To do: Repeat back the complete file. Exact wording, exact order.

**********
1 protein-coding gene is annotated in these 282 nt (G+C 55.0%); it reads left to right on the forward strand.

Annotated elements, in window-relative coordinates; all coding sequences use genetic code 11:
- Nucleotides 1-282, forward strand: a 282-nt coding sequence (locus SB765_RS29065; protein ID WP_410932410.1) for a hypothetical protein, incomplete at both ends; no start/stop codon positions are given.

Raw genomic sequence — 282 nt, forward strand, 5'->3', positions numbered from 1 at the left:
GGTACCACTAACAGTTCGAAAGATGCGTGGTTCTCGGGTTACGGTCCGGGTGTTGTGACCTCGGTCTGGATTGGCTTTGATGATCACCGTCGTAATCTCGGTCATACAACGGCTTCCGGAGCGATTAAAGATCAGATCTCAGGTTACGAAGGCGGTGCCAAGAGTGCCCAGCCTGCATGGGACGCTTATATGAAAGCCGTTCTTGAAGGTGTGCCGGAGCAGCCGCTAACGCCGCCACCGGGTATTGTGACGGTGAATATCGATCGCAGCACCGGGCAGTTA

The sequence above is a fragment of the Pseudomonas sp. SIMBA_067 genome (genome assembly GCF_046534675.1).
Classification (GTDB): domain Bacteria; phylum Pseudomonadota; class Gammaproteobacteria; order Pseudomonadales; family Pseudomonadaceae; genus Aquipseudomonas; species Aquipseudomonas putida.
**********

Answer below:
1 protein-coding gene is annotated in these 282 nt (G+C 55.0%); it reads left to right on the forward strand.

Annotated elements, in window-relative coordinates; all coding sequences use genetic code 11:
- Nucleotides 1-282, forward strand: a 282-nt coding sequence (locus SB765_RS29065; protein ID WP_410932410.1) for a hypothetical protein, incomplete at both ends; no start/stop codon positions are given.

Raw genomic sequence — 282 nt, forward strand, 5'->3', positions numbered from 1 at the left:
GGTACCACTAACAGTTCGAAAGATGCGTGGTTCTCGGGTTACGGTCCGGGTGTTGTGACCTCGGTCTGGATTGGCTTTGATGATCACCGTCGTAATCTCGGTCATACAACGGCTTCCGGAGCGATTAAAGATCAGATCTCAGGTTACGAAGGCGGTGCCAAGAGTGCCCAGCCTGCATGGGACGCTTATATGAAAGCCGTTCTTGAAGGTGTGCCGGAGCAGCCGCTAACGCCGCCACCGGGTATTGTGACGGTGAATATCGATCGCAGCACCGGGCAGTTA

The sequence above is a fragment of the Pseudomonas sp. SIMBA_067 genome (genome assembly GCF_046534675.1).
Classification (GTDB): domain Bacteria; phylum Pseudomonadota; class Gammaproteobacteria; order Pseudomonadales; family Pseudomonadaceae; genus Aquipseudomonas; species Aquipseudomonas putida.